Tom
     
  6. tcjim

    tcjim New Egg

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    Feb 28, 2009
    If you want to oppose the local laws in Michigan you need to use the Michigan State Right to Farm Act (RTFA).

    Your local officials will hit you with several illegal laws. One law they may try to use is that you are not in a agricultural zone area. To combat this statement use the court case:

    Court: Michigan Court of Appeals (Unpublished13 No.
    268920 (2006))
    Case Name: Papadelis v. Troy (Oakland County)

    In the court case the city argued that the defendent was in violation of the cities residential zoning ordinance. The city lost and the court stated "A farm operation that conforms to generally
    accepted agricultural and management practices is
    entitled to the protection provided by the RTFA
    without regard to the historic use of the property
    in question"

    Further more in the case:

    Michigan Court of Appeals (Unpublished11 No.
    246596 (2004))
    Case Name: Village of Rothbury v. Double JJ Resort
    Ranch (Oceana County

    It was stated by the court:

    “Because an ordinance provision that only
    permits single family dwellings, playgrounds, and
    parks would prohibit farming operations, the
    ordinance provision conflicts with the RTFA and
    is unenforceable.”

    These two cases should get you past the local zoning board if you are in a residential area.

    Next they may go after you for the size of your land saying that it is to small to meet the the local zoning requirement. If they try this use the following court case:


    Court: Michigan Court of Appeals (267 Mich. App. 92;
    702 N.W.2d 92 (2005))
    Case Name: Shelby Township v. Papesh (Macomb
    County

    It was stated by the court in this case:

    “The ordinance conflicts with the RTFA to the
    extent that it allows plaintiff to preclude a
    protected farm operation by limiting the size of a
    farm...Any township ordinance, including a
    zoning ordinance, is unenforceable to the extent
    that it would prohibit conduct protected by the
    RTFA."

    If they say you dont sell enough to qualify as a farm the above case will work to combat this arguement, but you will need to satisfy the following statement issued by the court:

    “If defendants’ farm is to be protected by the
    RTFA, it must be also engaged in breeding,
    raising and selling poultry for commercial
    purposes as well as being in compliance with the
    appropriate GAAMPs as determined by the
    [Michigan] Commission [of Agriculture

    So sell some eggs to a friend and you are ok.

    Also if they complain about sound or smell you just need to prove that you are following generally accepted agricultural and management practices as defined by the State of Michigan. Currently I believe the State only has written regulations for farms over 2000 chickens.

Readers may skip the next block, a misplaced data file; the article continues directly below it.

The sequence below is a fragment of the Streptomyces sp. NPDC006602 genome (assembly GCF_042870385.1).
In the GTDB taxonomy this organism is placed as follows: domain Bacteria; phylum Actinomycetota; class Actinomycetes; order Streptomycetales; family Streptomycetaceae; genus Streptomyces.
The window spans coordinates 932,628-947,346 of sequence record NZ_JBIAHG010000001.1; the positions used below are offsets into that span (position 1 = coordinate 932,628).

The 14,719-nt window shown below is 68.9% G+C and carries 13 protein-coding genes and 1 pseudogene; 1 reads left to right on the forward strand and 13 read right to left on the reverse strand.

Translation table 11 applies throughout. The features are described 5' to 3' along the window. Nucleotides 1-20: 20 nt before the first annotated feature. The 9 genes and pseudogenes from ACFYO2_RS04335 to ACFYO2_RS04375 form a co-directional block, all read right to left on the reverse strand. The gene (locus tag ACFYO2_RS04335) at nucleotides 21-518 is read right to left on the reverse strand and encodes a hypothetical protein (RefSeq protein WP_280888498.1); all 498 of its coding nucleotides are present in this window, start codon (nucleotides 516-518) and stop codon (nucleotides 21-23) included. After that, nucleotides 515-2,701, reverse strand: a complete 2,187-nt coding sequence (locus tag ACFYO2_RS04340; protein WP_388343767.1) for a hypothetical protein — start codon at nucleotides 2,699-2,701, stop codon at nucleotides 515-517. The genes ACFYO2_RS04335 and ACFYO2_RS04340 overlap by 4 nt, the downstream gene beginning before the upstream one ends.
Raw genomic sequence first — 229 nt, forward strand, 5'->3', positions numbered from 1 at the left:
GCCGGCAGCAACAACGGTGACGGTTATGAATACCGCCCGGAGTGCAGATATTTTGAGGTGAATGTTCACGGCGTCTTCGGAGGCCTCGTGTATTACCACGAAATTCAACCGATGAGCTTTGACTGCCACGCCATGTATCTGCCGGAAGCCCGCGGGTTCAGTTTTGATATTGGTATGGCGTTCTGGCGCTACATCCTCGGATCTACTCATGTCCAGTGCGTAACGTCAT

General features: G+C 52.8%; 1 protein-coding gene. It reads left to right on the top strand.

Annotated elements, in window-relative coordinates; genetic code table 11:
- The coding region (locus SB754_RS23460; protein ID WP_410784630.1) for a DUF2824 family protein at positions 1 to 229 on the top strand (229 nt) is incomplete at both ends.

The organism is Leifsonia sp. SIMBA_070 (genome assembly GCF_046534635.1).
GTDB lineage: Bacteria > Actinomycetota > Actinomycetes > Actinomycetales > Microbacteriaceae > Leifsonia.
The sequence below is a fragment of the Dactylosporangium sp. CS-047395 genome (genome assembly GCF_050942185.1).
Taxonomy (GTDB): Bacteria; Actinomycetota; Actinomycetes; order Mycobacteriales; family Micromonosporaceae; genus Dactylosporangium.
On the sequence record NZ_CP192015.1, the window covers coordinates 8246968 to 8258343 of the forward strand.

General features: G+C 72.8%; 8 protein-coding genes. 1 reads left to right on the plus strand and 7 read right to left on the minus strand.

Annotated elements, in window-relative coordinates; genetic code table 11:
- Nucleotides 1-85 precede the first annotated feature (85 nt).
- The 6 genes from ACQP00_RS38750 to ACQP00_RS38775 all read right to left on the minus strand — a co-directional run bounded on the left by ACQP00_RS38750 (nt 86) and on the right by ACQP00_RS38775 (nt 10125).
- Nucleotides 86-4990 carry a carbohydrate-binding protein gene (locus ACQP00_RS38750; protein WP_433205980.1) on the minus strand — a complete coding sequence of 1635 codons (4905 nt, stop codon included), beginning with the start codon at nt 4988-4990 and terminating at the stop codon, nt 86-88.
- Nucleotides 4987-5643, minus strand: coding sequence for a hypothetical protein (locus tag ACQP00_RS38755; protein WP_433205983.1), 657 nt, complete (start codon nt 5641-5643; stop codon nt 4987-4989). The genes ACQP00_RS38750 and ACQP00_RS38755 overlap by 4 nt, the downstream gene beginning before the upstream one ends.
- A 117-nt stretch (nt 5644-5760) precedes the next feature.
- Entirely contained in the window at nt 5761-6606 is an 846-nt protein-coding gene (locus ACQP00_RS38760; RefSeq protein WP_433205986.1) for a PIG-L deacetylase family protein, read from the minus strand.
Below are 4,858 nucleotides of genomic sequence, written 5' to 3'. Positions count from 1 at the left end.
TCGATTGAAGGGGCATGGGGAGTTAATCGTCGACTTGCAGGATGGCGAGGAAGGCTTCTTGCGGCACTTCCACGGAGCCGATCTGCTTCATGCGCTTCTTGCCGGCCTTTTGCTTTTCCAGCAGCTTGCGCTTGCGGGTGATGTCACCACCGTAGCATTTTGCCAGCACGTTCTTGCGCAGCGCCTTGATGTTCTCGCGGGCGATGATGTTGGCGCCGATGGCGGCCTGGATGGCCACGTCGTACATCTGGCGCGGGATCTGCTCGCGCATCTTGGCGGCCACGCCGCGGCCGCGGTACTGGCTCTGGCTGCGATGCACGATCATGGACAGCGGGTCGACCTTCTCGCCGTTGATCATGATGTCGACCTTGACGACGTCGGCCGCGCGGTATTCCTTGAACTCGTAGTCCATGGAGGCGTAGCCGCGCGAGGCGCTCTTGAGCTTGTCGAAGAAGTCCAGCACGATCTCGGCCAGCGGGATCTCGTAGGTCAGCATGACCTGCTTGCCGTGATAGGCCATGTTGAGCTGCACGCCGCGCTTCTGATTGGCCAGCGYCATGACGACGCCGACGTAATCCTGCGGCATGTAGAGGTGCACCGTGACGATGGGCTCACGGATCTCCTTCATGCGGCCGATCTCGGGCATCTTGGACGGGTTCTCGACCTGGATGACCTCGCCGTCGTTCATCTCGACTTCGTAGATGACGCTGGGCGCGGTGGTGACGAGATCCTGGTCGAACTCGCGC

Then you need to inform the enforcement officer of the following quote fron the RTFA:

    "In any nuisance action brought in which a farm or farm operation is alleged to be a nuisance, if the defendant farm or farm operation prevails, the farm or farm operation may recover from the plaintiff the actual amount of costs and expenses determined by the court to have been reasonably incurred by the farm or farm operation in connection with the defense of the action, together with reasonable and actual attorney fees."

    Let them know that if they lose you will seek legal cost from them.

    Finally tell them to read the RTFA and pay close attention to the following quote: “Farm” means the land, plants, animals, buildings, structures, including ponds used for agricultural or aquacultural activities, machinery, equipment, and other appurtenances used in the commercial production of farm products"

    Basically if you treat your chickens well and sell a few eggs there is nothing the can do to you. If they do you can recover your cost from them when they lose in court. You must let them know this.

    For more information on the RTFA court cases got to:

    http://web5.msue.msu.edu/lu/pamphlet/Bl … 4-2006.pdf


    For the Right To Farm Act got:

    http://www.legislature.mi.gov/(S(iq...ry=on&highlight=right AND to AND farm AND act

    best of luck tcjim
     
  7. vermontgal

    vermontgal Chillin' With My Peeps

    The Westwood ordinance posted above is comprehensive, yes, but it is very proscriptive. I think proposing a law that comprehensive (unless asked to do so by your local officials) just brings up more ideas and questions.

    A simpler ordinance may raise fewer red flags and also be sufficient, as most municipalities have noise and nuisance ordinances that they may invoke when there is a problem. For those who are asking for new or better ordinances, I would recommend to keep it simple if possible, but do your homework and bring out the full legalese when and if needed!

    Just my 2c.